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January 13, 2010

Charm City Circulator: West may be best

Much of the attention given the Charm Ciity Circulator's Orange Route has focused on its ability to draw downtown Baltimore closer to the trendy Harbor East area. But there's another end to that route where the iimpact could be even more profound.

On the far western end of the free shuttle route is the Hollins Market (right) -- in a neighborhood that has long teetered between blight and renewal. There's not a  lot there now -- the charming, down-home market itself  and a couple  of good restaurants -- but the city administration has high hopes that the Circulator coould make it a lunchtime desination for adventurous downtown workers.

The Sun/Michael Dresser

I found time Wednesday to duck out for lunch at one of those eateries -- Baltimore Pho. It's a Vietnamese restaurant that's well worth a visit for its $5-a-bowl lunchtime pho (a meal-size soup) and other delights you can't find downtown. Also worth a visit is Zella's gourmet pizzeria on the other side of the market.

Baltimore deputy transportation director Jamie Kendrick called Hollins Market "the hidden jewel" of the Orange Route  and  confirmed that the city had revitalization in mind when it charted the route. "That's exactly why we're going out there," he said. "Part of the idea is to add to the vigor of Hollins Market."

The market might be too far a run for workers on the east side of downtown (unless the boss comes along), but people whose jobs lie west of Charles Street might want to take advantage of the opportunity to explore one of  Baltimore's colorful and historic neighborhoods without having to get the car out of the parking garage.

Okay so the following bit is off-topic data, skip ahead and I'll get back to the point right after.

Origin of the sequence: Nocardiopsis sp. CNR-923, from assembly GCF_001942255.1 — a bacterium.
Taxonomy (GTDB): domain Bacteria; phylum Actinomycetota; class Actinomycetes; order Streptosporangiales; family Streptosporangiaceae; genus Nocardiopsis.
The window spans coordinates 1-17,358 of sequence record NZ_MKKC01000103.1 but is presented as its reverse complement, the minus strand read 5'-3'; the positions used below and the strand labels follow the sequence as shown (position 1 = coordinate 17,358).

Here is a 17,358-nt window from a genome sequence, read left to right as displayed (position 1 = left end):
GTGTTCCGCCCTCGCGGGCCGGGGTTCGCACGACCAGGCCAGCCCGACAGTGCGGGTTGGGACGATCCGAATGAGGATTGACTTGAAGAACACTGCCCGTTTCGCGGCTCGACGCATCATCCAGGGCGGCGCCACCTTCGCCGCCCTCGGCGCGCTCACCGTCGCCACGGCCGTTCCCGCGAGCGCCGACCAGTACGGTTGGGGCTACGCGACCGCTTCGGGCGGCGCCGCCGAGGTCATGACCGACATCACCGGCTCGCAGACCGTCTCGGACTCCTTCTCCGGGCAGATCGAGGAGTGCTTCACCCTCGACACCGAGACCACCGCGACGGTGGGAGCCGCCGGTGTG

One kink the city needs to work out is keeping the Circulator on its schedule of 10-minute intervals. I ended up waiting 20 minutes for a return bus -- not an acceptable performance  for those on tight lunchtime schedules.

But as Kendrick noted, the Circulator is still in its shakedown period. "We're learning every day," he said. The service's operators better learn fast because they'll only get one chance to make a first impression.

Posted by Michael Dresser at 4:41 PM | | Comments (2)
Categories: City bus service
        

Comments

mike --

Kudos to our friends at the UMBiopark and U of Maryland Baltimore for helping us to discover the potential that lies west of MLK.. They are helping to fund this part of the service.

Another potential beneficiary of this west-side service: The B&O Museum, which always seems to be just that little bit too far west for Inner Harbor and ball-park tourists to make their way to. I hope the service stays long enough for the B&O Museum to promote it for its potential visitors!

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About Michael Dresser
Michael Dresser has been an editor, reporter and columnist with The Sun longer than Baltimore's had a subway. He's covered retailing, telecommunications, state politics and wine. Since 2004, he's been The Sun's transportation writer. He lives in Ellicott City with his wife and travel companion, Cindy.

His Getting There column appears on Mondays. Mike's blog will be a forum for all who are interested in highways, transit and other transportation issues affecting Baltimore, Maryland and the region.
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